Pizza has more styles and regional variations than Baskin-Robbins has flavors of ice cream, but in the Kansas City metro, the iconic New York - style pie (and its cousin, the Neapolitan version) - a thin, pliant crust and a relatively discreet topcoat of cheese - is probably the best-selling. And if New York - style isn't exactly what a few newer places are doing, it's at least a recognizable inspiration in some pizzas that Fat City tasted recently.
When father and daughter Alan and Haley Jeter opened their combination pizzeria and sandwich shop, Geo's Pizzeria (9220 Metcalf, Overland Park, 913-341-7827) in a suburban storefront nearly two years ago, they didn't put the word pizza on the sign out front. "We had a problem with our pizza ovens," Alan Jeter says. "They arrived here broken in pieces. It was a big mess. We opened two months late."
While the new ovens were being installed, the Jeters focused on their deli business. Sandwiches are still the top sellers at lunchtime, but at night, pizza sales escalate. "We had an article refer to our pizza as St. Louis - style," Alan Jeter says, "but that's not the case. We do offer Provel cheese, which is a St. Louis tradition, upon request. But we make New York - style pizza for everyone else."
There's no mistaking the New York intentions at Johnny Brusco's (starting with the restaurant's name), an upstart Georgia chain with three Johnson County locations. (We tried pizza from the one at 8909 West 95th Street, Overland Park, 913-648-6146.) The crust here is yeasty and puffy, though, and the emphasis isn't on simple cheese slices but instead on specialty pies. The menu includes a cream-cheese pizza, a steak-and-cheese pizza, and a chicken-and-ranch pizza - hardly the taste of Brooklyn.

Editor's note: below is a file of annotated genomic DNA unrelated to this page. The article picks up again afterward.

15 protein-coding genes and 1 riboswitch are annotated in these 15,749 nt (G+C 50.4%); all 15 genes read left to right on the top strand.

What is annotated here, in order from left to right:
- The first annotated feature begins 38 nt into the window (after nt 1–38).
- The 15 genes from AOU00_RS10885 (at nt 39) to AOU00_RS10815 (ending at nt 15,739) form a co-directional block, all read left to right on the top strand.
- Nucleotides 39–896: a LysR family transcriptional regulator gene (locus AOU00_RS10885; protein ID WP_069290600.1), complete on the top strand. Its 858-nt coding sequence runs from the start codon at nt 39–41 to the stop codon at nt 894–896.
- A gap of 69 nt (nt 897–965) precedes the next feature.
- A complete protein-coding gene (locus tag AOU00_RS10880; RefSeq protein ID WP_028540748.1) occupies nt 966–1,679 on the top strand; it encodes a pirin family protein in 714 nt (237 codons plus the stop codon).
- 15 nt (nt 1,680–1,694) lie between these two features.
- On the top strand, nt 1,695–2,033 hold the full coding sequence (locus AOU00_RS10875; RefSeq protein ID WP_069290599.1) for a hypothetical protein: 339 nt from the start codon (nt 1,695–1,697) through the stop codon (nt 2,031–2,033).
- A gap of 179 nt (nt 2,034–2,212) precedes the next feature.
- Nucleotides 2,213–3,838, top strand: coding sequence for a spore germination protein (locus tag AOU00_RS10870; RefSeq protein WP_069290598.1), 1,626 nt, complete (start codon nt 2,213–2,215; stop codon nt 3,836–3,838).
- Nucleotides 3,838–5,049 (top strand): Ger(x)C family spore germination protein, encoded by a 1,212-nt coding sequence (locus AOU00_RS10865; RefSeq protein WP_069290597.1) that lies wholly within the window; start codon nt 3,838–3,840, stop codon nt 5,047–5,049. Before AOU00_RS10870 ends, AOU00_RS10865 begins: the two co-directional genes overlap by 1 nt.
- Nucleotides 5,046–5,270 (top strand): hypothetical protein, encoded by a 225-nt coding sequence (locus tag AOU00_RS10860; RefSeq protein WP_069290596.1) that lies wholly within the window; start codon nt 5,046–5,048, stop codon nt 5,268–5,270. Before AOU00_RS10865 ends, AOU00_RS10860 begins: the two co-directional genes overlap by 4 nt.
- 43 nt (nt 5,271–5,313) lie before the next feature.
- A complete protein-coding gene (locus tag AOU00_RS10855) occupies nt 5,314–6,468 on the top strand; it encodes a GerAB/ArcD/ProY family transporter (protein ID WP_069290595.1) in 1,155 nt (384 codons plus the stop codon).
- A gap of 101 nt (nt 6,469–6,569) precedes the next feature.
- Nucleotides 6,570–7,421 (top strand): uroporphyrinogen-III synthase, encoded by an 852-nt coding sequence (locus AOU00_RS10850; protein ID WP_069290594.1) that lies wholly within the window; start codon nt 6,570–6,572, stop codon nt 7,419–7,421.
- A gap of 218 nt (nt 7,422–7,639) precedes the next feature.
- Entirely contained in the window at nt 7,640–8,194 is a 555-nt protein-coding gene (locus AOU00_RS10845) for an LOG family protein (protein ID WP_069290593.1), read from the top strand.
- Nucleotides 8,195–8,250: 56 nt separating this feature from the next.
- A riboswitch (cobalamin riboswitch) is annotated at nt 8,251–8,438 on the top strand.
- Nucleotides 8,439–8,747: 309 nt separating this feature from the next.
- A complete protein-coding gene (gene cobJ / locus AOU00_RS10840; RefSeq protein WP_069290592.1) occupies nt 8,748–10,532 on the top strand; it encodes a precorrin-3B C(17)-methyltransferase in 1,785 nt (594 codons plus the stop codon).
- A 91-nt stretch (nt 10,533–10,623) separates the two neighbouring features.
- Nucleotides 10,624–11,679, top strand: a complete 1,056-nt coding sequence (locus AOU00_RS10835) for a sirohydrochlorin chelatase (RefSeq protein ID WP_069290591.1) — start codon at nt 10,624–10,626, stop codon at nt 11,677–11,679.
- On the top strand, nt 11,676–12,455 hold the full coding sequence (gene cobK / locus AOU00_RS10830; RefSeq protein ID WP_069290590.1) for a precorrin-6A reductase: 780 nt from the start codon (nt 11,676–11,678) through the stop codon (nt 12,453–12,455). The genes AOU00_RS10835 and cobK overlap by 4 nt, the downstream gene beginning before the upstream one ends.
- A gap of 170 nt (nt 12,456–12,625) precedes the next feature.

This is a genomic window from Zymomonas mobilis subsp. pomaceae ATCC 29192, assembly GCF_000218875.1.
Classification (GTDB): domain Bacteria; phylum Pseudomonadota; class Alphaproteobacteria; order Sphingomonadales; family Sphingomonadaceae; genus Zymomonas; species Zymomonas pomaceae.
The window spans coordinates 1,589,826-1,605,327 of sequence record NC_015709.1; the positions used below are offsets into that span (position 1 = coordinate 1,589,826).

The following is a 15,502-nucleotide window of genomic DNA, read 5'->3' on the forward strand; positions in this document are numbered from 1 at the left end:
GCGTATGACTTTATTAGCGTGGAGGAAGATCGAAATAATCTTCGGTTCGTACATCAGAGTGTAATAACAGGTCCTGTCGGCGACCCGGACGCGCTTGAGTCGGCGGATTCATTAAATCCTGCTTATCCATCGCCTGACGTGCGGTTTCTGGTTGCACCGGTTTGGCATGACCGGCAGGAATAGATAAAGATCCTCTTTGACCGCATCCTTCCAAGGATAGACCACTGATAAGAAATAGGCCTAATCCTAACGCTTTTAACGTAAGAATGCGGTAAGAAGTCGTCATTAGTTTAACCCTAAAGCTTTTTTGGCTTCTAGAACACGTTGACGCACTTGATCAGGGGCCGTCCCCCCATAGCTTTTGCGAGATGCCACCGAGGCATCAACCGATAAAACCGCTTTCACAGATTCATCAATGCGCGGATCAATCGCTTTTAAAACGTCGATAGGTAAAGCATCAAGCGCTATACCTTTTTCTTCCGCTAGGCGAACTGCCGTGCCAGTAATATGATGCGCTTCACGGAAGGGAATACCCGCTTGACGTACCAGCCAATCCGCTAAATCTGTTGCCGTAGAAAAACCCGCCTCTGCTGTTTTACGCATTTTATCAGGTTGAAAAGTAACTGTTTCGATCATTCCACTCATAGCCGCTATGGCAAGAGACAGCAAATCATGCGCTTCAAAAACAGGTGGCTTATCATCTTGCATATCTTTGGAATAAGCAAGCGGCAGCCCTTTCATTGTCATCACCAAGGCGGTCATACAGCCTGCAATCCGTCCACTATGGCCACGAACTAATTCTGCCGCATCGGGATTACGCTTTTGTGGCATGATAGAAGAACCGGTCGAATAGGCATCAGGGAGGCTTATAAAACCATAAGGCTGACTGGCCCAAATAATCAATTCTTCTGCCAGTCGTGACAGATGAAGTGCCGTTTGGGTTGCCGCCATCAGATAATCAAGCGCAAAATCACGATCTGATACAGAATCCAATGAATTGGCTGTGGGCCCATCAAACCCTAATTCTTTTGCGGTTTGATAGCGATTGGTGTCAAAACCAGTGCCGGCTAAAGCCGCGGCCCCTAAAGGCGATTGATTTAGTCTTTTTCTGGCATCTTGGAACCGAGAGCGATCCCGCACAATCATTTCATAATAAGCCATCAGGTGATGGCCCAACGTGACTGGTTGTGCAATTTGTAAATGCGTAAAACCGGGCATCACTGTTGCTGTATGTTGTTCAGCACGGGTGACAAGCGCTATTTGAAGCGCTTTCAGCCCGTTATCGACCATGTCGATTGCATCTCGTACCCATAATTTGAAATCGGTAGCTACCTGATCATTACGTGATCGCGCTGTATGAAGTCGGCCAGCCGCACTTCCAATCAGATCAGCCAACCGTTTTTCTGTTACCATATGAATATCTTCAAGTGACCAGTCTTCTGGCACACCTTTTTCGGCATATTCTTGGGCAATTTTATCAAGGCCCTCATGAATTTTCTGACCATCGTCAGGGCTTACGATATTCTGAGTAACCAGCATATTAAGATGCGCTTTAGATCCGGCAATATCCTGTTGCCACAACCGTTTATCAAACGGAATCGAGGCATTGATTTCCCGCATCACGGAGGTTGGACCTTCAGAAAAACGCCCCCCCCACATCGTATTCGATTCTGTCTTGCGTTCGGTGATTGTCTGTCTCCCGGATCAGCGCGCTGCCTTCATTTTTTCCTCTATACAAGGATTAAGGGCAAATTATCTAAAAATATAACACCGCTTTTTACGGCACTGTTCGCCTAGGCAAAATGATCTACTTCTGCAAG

In the heart of downtown Kansas City, Missouri, a new pizzeria has emerged from a familiar joint but with a new name and image. Last year, the River Market wine shop Cellar & Loft (525 Walnut, 816-283-0593) expanded into the former Antonio's Pizza storefront but kept the pizza business intact. Veteran pizza maker Mitch Mey is still here, preparing three specialty New York - style pizzas every day and one featured pizza that changes monthly. "It's still Antonio's pizza, but Mitch creates a combination of what Antonio's pizza was and Cellar & Loft is," manager Dominic Petrucci says.
Several blocks to the south, the saloon called Social, in the historic building formerly occupied by architect Louis Curtiss, is now also the headquarters for Downtown Pizza Co. (1118 McGee, 816-931-3663). This one is a carryout-and-delivery operation, with four sizes of thin-crust pizza in styles both traditional and eccentric (taco pizza, barbecue-bacon cheeseburger). The delivery system is also eccentric. It took a driver an hour to deliver our pizza from about 12 blocks away, and we'd ordered well after lunch. (It's more of a late-night place.)
Here's a sample of reactions polled from a half-dozen Pitch edit staffers, along with a rough estimate of how much time elapsed before the box was empty.
Crust: "Homey." "Chewy crisp."
Sauce: "Oozy and a little sweet"
Gone: In 12 minutes (one medium veggie pie)
Crust: "Powdery." "The best part of this thing."
Sauce: "Salty, like blood"
Cheese: "No, this is the best part."
Gone: There's still a piece sitting out, as though in warning.
CELLAR & LOFT
Crust: "A good chew"
Sauce: "I could have made this at home." "Does that mean you like it?"
Cheese: "Pretty good."
"There should be more of it."
Gone: In four minutes
DOWNTOWN PIZZA CO.
Crust: "A long chew"
Sauce: "Too sweet." "Not sweet enough."
"What's wrong with you?"
Cheese: "This would be really good night cheese."
Gone: We gave it to someone on another floor. Who gave it back. So we finished it. #hungry